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After sprinting for the gold medal (and winning silver) at the London Olympics in August, Sweden’s Lisa Norden won the biggest prize purse in the sport at the Hy-Vee 5150 U.S. Championship in September and the overall ITU World Triathlon Series championship, earning her the runner-up position as Triathlete magazine’s “Female Athlete of the Year.” We caught up with the newly minted short-course world champion at the start of her off-season.
What’s your one lasting memory of this season?
It’s definitely the sprint for the medal in the Olympics. That’s the strongest picture I have for 2012. The photo finish picture comes to mind thinking back to what happened this year.
Do you look back on that as a tremendous success or with a little regret?
I view it as a major, major [success]. That’s one of my life’s achievements. I got everything together in terms of execution of the race and tactics. I did come up a bit short, but all summed up, it was the best race I’ve probably ever performed.
What was going through your mind coming down the finish chute at the Olympics when you were neck-and-neck with Nicola [Spirig, the eventual gold medalist]?
Actually, I didn’t have too much on my mind. It was that beautiful moment where I came onto the finishing carpet and put my head down and accelerated. I knew this was the moment; this is where I had to do what I knew I needed to do. I tried to go with her and my body was responding and I was responding. I didn’t see the crowd, the only thing I saw was that finishing line and I just had to dig as deep as I could and get as much as I could out of myself and pray to the gods up there that I was quick enough. At that moment there wasn’t too much—just that big, big focus on the finish line. Trying to feel my body and feel that coordination and power inside myself and [feel] what my feet were doing. I was really kind of within myself.
When you finished, did you know where you finished?
I didn’t know. I was second all the way to the line, so I was mentally in second but still had that hope that maybe I had done enough to have inched her out right on the line. It was so hard to tell and to be honest I was just over the moon to be among those top three girls because on the last lap of the run there were five girls, which was two too many. My worst nightmare would have been to be one of the other two girls that didn’t get a medal and to come back home to Sweden having been so close. I was [thrilled] that I had a medal and was just hoping that maybe, maybe, maybe I’m so lucky it’s a gold but I wasn’t sure, and I was waiting for the result to come up on the board.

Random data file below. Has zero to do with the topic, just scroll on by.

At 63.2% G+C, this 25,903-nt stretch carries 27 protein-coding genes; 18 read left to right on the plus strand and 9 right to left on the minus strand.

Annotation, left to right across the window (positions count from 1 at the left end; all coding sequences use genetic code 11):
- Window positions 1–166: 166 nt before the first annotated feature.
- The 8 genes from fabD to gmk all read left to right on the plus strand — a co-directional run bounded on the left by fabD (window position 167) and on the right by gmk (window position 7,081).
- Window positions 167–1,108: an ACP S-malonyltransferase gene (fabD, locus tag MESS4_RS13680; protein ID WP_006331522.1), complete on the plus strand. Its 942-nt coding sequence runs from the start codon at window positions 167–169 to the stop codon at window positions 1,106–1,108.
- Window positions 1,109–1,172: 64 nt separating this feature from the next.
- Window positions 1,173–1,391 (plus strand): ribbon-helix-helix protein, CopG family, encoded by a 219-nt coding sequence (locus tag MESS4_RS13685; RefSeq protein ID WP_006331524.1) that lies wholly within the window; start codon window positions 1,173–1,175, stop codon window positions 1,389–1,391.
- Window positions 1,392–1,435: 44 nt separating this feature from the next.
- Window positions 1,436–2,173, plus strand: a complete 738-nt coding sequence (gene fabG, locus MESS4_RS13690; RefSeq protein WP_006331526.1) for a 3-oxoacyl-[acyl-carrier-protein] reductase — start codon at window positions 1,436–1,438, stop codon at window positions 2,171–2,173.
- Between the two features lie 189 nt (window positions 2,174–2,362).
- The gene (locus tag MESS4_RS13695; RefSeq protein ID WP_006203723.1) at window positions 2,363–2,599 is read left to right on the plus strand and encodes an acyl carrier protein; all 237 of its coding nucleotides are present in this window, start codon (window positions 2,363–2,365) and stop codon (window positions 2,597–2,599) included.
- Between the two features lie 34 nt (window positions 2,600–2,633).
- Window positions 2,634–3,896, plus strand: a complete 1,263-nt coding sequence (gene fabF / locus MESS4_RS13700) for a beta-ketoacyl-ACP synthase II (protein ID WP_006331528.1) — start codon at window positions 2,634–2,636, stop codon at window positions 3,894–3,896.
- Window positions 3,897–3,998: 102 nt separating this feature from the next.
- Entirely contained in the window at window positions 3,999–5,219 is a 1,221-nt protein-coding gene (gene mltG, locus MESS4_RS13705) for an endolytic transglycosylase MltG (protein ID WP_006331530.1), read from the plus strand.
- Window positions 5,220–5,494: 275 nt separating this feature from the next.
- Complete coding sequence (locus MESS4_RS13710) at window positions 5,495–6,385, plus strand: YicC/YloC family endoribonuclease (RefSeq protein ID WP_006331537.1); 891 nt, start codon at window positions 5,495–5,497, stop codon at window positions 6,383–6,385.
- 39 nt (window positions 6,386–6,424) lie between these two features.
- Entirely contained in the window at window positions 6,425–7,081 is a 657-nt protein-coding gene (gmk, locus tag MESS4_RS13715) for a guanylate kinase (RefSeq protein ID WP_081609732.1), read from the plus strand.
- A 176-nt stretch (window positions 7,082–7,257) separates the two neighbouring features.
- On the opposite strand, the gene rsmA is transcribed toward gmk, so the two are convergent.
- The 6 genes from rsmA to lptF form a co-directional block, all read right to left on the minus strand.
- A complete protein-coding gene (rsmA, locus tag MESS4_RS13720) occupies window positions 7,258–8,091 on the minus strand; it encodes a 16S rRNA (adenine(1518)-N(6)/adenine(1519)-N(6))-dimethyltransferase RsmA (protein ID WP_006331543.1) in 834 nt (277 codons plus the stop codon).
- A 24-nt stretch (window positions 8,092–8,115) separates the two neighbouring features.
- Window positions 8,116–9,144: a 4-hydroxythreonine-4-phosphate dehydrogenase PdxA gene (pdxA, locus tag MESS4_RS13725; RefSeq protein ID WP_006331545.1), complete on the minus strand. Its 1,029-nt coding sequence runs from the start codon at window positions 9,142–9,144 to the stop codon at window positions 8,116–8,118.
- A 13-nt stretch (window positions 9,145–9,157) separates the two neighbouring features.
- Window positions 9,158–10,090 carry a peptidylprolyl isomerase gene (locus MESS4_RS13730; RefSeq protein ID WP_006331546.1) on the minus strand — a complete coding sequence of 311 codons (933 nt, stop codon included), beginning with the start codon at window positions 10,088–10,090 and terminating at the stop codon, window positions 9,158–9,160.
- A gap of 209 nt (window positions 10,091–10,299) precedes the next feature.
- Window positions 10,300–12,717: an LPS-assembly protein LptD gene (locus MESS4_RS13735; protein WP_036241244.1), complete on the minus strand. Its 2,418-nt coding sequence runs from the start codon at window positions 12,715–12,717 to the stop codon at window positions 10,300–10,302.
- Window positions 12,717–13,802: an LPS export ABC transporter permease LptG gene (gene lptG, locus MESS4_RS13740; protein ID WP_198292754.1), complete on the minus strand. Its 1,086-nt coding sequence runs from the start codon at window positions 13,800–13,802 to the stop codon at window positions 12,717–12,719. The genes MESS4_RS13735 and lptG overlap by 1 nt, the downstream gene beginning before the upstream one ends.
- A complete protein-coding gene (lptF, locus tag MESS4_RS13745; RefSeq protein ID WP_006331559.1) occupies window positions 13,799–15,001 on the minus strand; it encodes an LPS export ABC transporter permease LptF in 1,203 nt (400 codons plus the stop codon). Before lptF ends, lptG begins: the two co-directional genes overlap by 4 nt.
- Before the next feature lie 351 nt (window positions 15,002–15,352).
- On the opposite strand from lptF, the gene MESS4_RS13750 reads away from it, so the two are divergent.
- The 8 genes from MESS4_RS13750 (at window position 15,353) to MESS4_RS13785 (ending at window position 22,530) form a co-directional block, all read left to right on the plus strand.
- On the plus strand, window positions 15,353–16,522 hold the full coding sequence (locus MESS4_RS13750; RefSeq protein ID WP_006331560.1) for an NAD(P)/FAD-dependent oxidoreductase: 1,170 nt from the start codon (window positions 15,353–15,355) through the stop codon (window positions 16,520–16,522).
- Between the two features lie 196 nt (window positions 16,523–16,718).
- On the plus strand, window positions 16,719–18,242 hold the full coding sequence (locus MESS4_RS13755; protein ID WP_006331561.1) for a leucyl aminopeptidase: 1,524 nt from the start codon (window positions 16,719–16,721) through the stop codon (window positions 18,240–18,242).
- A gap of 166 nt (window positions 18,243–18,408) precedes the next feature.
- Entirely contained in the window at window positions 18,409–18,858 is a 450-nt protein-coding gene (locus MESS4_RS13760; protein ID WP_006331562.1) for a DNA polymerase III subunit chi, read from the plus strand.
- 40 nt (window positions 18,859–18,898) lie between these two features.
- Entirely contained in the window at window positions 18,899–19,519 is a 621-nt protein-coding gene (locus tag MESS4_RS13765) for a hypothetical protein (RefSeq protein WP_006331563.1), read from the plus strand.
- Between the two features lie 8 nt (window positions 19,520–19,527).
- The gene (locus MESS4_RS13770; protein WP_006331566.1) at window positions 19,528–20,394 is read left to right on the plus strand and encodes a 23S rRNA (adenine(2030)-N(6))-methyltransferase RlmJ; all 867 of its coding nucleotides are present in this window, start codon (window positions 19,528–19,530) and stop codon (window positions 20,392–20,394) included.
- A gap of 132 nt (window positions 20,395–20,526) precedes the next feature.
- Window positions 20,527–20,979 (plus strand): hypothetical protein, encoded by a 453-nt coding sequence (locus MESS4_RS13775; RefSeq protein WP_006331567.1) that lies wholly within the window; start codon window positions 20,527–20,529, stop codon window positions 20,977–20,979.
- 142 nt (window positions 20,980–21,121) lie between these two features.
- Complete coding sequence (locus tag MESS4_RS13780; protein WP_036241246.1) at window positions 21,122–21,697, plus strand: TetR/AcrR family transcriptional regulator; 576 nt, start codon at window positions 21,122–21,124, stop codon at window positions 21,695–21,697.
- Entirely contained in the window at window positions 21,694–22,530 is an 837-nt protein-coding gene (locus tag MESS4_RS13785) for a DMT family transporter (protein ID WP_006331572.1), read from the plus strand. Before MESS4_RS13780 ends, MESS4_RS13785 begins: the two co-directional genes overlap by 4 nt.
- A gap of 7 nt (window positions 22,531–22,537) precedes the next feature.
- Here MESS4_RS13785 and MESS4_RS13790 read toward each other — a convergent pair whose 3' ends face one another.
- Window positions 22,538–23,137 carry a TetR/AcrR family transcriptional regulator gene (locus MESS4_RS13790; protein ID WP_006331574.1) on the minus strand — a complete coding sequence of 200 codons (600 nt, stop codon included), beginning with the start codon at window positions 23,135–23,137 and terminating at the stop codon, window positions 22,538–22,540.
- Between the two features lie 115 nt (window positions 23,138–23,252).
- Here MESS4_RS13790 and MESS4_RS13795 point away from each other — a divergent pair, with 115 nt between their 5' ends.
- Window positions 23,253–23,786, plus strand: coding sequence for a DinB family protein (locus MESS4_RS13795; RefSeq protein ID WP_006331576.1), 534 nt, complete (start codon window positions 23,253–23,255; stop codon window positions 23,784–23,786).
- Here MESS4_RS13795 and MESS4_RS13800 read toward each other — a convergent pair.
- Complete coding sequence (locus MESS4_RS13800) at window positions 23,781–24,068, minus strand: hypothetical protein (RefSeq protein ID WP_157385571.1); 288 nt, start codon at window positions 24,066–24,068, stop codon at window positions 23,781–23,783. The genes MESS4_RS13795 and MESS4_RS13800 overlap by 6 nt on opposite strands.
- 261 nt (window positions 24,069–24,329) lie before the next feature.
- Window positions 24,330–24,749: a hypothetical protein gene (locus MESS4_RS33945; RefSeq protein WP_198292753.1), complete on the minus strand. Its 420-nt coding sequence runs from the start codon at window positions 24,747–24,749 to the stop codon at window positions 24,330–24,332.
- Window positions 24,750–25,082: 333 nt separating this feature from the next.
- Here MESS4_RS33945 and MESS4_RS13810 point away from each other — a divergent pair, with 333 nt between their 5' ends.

How did training with a group of athletes help prepare you for that heads-up sprint scenario?
I think it’s one of the most important bits of my career—my group, my training environment and my coach [Darren Smith]. The way he put the group together. It’s not only based on physical possibilities and how we perform at races, but also the mental aspect and how we interact together to always making sure it’s a positive atmosphere in the group. When you have that many good people together it could be negative. You wear yourself down and it’s not fun and it’s too competitive, but the way he put that group together has utilized all our good things, and I think it made us so much better. To every day have girls like that to train with, sets you up to keep your head together when you’re pushed to the limit all the way through.
Do you find it hard to keep your effort in check in training with other athletes at your level around you?
When I first started [five years ago] we were just three athletes and we were all quite different in terms of running ability and swimming ability. We all had our [strengths and weaknesses]. As more girls came in [to the training group,] the more similar we became. The better we became, the more I had to teach myself to only care about myself. In 2009 and 2010, before I settled into myself I had to realize it’s not the training sessions that matter. I’ve seen lots of girls perform so well in training in December and January, but let’s not panic over that. Let’s just do whatever you need to do and what the coach tells you to do. Then when you get to the race you’re going to have to bash yourself and trust that you’ve done everything you could do to make yourself as good as you could.